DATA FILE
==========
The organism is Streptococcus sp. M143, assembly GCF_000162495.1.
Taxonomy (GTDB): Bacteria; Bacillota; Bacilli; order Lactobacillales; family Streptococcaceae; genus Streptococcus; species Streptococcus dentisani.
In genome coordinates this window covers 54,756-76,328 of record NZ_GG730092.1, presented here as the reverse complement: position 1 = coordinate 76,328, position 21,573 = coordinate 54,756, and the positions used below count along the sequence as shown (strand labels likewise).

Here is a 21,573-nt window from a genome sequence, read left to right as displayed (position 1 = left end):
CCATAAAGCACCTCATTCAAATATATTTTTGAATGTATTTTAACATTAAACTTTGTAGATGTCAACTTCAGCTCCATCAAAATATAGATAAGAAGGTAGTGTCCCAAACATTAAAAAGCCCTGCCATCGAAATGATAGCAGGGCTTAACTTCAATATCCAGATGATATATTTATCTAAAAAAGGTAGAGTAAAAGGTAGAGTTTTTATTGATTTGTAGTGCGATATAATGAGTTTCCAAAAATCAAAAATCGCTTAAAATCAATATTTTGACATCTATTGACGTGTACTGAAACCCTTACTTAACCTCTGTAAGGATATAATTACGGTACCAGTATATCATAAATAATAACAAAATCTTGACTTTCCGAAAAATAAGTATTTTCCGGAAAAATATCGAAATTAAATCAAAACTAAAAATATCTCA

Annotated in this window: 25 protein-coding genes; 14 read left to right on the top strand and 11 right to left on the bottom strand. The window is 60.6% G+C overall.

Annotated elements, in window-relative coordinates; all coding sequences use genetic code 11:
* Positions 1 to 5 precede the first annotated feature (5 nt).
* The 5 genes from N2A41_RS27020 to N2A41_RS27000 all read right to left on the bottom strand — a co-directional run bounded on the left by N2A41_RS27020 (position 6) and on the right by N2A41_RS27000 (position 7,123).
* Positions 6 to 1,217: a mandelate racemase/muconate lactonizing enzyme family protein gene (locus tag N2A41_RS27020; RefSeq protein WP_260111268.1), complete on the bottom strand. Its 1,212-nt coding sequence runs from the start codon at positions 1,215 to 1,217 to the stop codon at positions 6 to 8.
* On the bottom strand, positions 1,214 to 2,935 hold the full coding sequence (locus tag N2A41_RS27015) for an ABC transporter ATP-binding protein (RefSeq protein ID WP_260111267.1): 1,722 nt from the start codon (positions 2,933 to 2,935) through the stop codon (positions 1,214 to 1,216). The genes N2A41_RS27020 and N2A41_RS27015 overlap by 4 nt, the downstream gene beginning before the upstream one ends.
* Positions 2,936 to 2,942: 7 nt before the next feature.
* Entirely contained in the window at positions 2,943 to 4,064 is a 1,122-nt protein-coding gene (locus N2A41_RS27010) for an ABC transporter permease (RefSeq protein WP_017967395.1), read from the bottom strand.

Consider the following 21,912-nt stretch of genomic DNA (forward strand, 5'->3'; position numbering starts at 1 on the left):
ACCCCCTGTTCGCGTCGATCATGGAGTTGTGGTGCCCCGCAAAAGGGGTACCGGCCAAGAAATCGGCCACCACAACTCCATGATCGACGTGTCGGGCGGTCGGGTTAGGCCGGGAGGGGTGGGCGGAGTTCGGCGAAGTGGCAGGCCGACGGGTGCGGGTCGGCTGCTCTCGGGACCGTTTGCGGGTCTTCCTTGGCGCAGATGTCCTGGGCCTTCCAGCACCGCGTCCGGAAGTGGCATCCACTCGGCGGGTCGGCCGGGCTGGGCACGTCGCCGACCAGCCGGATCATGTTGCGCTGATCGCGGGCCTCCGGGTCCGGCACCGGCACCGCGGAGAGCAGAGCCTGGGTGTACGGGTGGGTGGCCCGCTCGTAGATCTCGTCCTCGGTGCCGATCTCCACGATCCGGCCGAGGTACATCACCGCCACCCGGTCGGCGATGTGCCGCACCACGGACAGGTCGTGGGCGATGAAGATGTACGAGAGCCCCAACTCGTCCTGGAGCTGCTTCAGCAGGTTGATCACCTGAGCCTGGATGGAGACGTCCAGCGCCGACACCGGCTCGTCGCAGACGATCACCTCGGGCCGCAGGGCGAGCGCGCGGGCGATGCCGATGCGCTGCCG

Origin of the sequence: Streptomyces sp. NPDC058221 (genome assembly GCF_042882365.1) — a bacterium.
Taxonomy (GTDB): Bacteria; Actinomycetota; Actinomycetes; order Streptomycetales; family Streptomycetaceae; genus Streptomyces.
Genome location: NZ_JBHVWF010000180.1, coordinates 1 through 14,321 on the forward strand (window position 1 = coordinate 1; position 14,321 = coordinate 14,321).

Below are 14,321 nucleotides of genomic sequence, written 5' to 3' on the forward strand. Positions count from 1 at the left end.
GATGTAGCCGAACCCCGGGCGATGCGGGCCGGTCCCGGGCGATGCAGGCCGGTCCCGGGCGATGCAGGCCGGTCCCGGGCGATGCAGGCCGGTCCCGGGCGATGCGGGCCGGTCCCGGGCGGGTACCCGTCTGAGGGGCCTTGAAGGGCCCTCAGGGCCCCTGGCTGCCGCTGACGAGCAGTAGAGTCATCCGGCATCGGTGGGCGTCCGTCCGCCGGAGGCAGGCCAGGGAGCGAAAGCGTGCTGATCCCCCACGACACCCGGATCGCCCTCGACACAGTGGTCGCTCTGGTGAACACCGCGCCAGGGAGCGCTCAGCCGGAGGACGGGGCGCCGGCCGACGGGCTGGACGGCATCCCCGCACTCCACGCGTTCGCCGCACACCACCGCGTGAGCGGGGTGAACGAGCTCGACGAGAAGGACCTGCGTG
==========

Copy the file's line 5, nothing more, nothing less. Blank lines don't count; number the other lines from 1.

CCATAAAGCACCTCATTCAAATATATTTTTGAATGTATTTTAACATTAAACTTTGTAGATGTCAACTTCAGCTCCATCAAAATATAGATAAGAAGGTAGTGTCCCAAACATTAAAAAGCCCTGCCATCGAAATGATAGCAGGGCTTAACTTCAATATCCAGATGATATATTTATCTAAAAAAGGTAGAGTAAAAGGTAGAGTTTTTATTGATTTGTAGTGCGATATAATGAGTTTCCAAAAATCAAAAATCGCTTAAAATCAATATTTTGACATCTATTGACGTGTACTGAAACCCTTACTTAACCTCTGTAAGGATATAATTACGGTACCAGTATATCATAAATAATAACAAAATCTTGACTTTCCGAAAAATAAGTATTTTCCGGAAAAATATCGAAATTAAATCAAAACTAAAAATATCTCA